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  1. #1
    SitePoint Evangelist hessodreamy's Avatar
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    Why shouldn't we use SELECT *?

    This old chestnut. I don't do it, myself, but I've found our new guy doing it a bit and, before I pull him up on it, I'd like to know what I'm talking about.

    Sure, it can confuse a multi-table join with same names, but in the instance of SELECT * FROM a_table this isn't an issue.

    Any input? Let's try not to be too vitriolic. I know what a sensitive issue this is!

  2. #2
    Programming Since 1978 silver trophybronze trophy felgall's Avatar
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    For one thing, if the table is altered to add extra fields that the current program doesn't need then it iis retrieving fields unnecessarily. It is anyway if it isn't using all the fields returned.
    Stephen J Chapman

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  3. #3
    SitePoint Wizard
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    It makes life a hell of a lot easier when you're displaying the results of queries in your application code, as you don't have to keep switching between your code and your database software to see what the columns are called. They're right there in front of you in the query.

    Also, it's very common to use functions and expressions when selecting data, which makes doing something like SELECT *, field + field2 AS total, LTRIM(field3) AS some_value FROM tablename; inefficient as you'll be effectively selecting values multiple times.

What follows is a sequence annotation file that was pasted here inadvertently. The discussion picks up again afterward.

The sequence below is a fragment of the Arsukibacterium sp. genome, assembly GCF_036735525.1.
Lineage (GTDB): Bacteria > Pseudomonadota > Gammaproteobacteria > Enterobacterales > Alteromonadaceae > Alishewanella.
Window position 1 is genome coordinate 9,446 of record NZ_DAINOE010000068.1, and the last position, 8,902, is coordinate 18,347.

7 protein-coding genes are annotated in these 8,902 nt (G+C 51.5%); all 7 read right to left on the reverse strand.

Edit: it also puts more of a load on your database server as the query parser has to scan through the table definitions to find out what the columns are called.

  4. #4
    SQL Consultant gold trophysilver trophybronze trophy
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    vitriolic? sensitive issue?

    we just don't like to see noobs hurting themselves, that's all
    rudy.ca | @rudydotca
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  5. #5
    SitePoint Guru
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    Edit: it also puts more of a load on your database server as the query parser has to scan through the table definitions to find out what the columns are called.
    Using select * will not increase the load on the db server. If columns are specified explicitly, the dbms still needs to access the table definition in order to verify each column and get attributes for the columns. If anything, select * requires less processing in the server as compared to specifying all columns explicitly.

  6. #6
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    #1 The main issue with it is not code/server load.

    It's network traffic.

    Once your site gets big enough, you will move your DB on some other server (not web server). And if you have SELECT * FROM .. and return 50 fields, where you only actually need 5 on that page, then you just sent over allot of extra data from the DB server to the WEB server.

    #2 The second issue with it it's memory.

    Say your displaying an inbox, and have your message table like: id, from, to, title, body.

    If you SELECT *, you load the "body" of all message to be shown on the page, and keep them in memory (while the script executes), even if you never use it.

    This in turn using more ram, and if you have enough traffic to run out of ram, you go in swap mode, slowing down your site (until you have enough free ram).

    #3 for most small sites, it's like r937 said it. Novice programmers will mess up th field/variable names, specially when adding new fields. So it's better to only deal with what your 100% sure that your program will have to deal with, rather than with everything (including things you never thought will be added),


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